Labour has called an investigation into government education spending “a humiliating rebuke for Tory ministers”. Despite Conservative claims to defend its “record on state school spending”, it has been using misleading statistics. Because the figures include “billions” spent on university tuition fees. They also include money spent by parents on private education. The Department for Education (DfE) is now due for investigation by the UK’s statistics watchdog.
On 8 October, Sir David Norgrove – chair of the UK Statistics Authority – wrote to secretary of state for education Damian Hinds with “serious concerns” about the DfE’s “presentation and use of statistics”, stating that “spending figures were exaggerated”.
In response, Labour’s shadow secretary of state for education Angela Rayner called this “a humiliating rebuke”, because government claims were “wildly misleading or blatantly false”. She stated:
They have used misleading figures on school funding to hide the fact that they have cut billions of pounds from school budgets, leaving head-teachers forced to beg for donations from parents to pay for books and stationary.
We are spending record amounts on our school funding. We are the third highest spender on education in the OECD [Organisation for Economic Co-operation and Development].
But according to the BBC, this figure is based on “the proportion of gross domestic product (GDP), the value of goods and services produced, spent on all educational institutions, including universities as well as schools”. And this is a figure for 2015, not 2018. It also emerged that the DfE counts billions of pounds that students pay on tuition fees to make these claims; and that it includes “the fees paid by parents in the independent school sector” too.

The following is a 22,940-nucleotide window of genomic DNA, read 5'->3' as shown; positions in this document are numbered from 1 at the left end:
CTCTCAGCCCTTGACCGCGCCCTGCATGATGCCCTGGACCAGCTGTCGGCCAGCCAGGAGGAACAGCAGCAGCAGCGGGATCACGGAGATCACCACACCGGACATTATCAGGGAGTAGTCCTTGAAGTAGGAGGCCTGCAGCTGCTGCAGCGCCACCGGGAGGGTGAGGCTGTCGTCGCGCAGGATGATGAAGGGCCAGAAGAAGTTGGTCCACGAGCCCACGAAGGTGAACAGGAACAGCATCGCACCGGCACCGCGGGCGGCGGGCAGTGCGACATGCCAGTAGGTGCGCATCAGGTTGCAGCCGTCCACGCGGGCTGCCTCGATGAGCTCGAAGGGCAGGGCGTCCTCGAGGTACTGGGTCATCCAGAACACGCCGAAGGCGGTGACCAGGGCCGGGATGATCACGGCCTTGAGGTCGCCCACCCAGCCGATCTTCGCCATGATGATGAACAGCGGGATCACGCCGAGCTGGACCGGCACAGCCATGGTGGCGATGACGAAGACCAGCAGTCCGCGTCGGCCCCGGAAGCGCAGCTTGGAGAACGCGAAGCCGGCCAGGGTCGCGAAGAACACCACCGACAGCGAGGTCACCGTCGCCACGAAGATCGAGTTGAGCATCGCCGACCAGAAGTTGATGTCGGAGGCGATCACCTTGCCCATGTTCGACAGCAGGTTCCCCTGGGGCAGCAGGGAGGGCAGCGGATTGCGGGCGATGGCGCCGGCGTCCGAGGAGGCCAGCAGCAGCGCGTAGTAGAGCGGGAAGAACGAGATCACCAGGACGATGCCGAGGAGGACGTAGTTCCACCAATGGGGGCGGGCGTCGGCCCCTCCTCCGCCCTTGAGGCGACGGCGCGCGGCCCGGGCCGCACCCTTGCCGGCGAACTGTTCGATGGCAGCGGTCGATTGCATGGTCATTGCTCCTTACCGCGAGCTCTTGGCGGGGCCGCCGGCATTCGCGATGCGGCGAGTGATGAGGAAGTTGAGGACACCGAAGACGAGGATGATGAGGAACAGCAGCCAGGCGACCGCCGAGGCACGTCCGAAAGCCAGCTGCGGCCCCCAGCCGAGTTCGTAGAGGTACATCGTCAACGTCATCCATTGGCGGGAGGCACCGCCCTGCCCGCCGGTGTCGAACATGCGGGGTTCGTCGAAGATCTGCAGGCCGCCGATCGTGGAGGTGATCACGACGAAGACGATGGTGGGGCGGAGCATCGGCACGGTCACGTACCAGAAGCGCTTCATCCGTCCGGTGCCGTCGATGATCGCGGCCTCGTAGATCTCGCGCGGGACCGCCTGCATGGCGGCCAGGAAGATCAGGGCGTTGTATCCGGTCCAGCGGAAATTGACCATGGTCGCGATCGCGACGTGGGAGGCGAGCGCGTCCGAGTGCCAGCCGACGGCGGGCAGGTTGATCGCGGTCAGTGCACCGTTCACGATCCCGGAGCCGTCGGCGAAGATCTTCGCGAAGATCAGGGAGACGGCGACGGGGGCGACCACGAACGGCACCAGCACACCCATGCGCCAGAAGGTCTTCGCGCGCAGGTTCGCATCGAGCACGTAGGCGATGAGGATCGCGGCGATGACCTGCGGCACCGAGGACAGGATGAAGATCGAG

This news comes as state schools face a funding crisis.
Schools still need to find an extra £3bn of savings by 2019/20. And according to the School Cuts website, primary schools face an average cut of £45,400, which rises to £185,200 for secondary schools.
Ongoing education cuts mean that some schools can only afford to open for four and a half days per week. Because as one headteacher explained, “a shorter week was the only way to save £35,000 – the equivalent of a teacher’s salary”.
Schools also need to fund 1% of the recent teachers’ pay award. But some schools don’t have the money to do this. As Paul Whiteman, the general secretary of the National Association for Head Teachers, told Tes:
Many struggling schools will have to make heartbreaking decisions to find the 1 per cent, forced into an impossible choice between paying their staff the amounts recommended and making yet more damaging cuts in the middle of a recruitment and retention crisis.
In 2018, fully qualified teachers in state schools start on a salary of £23,720, rising to £35,008 on the main scale. For many years, meanwhile, private school fees have been “higher than [the] average salary”. A school year at Eton, for example, costs £40,668 for one child.
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